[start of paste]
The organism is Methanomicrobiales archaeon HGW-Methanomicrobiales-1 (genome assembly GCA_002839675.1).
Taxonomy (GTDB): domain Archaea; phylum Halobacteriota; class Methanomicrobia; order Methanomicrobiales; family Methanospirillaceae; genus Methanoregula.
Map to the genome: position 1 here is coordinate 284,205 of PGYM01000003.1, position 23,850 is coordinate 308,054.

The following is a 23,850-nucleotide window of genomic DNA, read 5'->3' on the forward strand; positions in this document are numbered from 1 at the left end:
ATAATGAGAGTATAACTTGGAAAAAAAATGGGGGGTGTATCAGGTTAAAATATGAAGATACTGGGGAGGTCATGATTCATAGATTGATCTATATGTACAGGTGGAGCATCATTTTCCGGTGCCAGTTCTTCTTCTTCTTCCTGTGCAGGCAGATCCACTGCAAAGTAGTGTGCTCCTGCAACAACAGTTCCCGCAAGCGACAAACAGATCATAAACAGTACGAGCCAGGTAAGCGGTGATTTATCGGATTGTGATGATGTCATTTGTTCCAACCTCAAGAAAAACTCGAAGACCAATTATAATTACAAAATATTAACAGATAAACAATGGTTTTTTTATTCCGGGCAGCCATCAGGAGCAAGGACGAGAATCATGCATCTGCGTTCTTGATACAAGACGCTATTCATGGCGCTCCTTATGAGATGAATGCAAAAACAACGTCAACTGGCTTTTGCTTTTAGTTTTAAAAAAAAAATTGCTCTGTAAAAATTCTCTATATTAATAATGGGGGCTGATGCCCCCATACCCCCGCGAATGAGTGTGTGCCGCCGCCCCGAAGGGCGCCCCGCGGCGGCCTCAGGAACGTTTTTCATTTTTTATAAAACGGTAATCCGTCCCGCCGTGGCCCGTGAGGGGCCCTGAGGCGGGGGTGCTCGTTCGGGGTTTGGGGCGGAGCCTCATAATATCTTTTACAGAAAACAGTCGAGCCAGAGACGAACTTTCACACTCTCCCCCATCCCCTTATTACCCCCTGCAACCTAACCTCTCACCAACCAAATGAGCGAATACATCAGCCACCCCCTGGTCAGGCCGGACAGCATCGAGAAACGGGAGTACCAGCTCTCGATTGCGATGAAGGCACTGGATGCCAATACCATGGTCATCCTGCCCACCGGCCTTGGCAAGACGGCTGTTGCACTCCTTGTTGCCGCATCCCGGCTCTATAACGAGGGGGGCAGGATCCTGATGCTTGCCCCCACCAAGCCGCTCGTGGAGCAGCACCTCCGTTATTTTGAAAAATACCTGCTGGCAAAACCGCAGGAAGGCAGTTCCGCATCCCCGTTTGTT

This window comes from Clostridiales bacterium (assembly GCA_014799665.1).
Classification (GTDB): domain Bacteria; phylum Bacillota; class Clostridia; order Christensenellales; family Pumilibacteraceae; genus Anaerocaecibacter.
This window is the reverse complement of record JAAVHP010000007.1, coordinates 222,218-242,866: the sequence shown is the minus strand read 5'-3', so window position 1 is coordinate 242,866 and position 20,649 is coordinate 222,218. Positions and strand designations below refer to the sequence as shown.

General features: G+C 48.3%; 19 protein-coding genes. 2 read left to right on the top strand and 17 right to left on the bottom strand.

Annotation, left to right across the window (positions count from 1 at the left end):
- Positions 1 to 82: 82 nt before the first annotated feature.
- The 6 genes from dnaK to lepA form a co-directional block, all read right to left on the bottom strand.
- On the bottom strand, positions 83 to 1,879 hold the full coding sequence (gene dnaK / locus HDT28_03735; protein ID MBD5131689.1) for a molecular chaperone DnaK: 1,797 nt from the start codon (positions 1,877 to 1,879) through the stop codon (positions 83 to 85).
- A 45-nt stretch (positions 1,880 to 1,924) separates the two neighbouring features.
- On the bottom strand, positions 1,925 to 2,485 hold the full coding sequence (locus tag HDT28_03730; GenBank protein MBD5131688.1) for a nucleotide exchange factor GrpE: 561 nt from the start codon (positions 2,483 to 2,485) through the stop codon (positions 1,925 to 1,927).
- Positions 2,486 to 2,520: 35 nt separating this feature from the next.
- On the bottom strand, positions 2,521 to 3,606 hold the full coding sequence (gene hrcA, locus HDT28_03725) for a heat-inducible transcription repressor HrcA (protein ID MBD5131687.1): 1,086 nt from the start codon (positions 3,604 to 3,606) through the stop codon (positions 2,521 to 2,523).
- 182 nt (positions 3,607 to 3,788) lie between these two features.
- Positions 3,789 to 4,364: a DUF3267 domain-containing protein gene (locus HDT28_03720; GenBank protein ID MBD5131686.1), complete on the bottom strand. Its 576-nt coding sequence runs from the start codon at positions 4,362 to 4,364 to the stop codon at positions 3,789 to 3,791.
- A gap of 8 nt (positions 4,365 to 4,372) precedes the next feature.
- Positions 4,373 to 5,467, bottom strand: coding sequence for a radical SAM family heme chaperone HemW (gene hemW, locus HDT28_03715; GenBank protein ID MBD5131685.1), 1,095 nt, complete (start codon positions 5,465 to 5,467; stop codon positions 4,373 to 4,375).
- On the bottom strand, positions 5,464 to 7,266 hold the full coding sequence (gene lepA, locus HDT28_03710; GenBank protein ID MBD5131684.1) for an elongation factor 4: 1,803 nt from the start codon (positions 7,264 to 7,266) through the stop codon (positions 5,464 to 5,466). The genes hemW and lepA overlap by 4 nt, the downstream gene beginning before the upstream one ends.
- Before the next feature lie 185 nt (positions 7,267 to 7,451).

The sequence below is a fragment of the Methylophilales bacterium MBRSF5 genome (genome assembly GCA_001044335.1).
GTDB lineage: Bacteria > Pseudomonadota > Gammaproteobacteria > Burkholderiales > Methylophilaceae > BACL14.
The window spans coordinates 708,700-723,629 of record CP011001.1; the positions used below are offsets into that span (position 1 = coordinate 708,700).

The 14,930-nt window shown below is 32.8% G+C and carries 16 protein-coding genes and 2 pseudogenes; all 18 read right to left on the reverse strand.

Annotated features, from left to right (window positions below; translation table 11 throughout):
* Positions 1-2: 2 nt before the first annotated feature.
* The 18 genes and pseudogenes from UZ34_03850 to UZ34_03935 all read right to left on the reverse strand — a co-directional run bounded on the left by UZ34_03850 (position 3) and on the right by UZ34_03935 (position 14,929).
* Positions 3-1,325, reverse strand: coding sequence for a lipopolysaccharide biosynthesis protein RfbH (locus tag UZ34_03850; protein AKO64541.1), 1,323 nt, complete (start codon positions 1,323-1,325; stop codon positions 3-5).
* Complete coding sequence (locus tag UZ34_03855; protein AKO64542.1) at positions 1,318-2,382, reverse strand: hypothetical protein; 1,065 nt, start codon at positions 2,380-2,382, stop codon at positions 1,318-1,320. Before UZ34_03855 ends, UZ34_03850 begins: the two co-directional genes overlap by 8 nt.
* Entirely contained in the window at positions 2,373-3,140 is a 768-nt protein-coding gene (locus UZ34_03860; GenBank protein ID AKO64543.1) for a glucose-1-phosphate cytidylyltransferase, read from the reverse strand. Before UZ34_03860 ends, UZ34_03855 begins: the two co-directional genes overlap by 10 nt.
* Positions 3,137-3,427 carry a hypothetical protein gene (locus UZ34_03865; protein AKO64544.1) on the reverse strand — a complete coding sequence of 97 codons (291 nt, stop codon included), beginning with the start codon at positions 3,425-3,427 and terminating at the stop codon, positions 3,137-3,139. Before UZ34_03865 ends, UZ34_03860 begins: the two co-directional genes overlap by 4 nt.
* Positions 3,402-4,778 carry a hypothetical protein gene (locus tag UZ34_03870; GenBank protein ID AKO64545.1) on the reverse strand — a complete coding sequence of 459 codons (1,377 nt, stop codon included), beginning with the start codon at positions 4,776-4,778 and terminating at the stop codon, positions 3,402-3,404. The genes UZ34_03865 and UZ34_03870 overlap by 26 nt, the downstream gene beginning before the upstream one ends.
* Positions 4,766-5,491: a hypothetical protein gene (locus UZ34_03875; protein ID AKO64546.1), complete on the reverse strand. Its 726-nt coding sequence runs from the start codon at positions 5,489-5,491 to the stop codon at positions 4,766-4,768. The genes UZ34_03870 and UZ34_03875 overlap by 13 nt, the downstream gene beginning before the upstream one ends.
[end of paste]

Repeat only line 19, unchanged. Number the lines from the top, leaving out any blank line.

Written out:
- Positions 3,789 to 4,364: a DUF3267 domain-containing protein gene (locus HDT28_03720; GenBank protein ID MBD5131686.1), complete on the bottom strand. Its 576-nt coding sequence runs from the start codon at positions 4,362 to 4,364 to the stop codon at positions 3,789 to 3,791.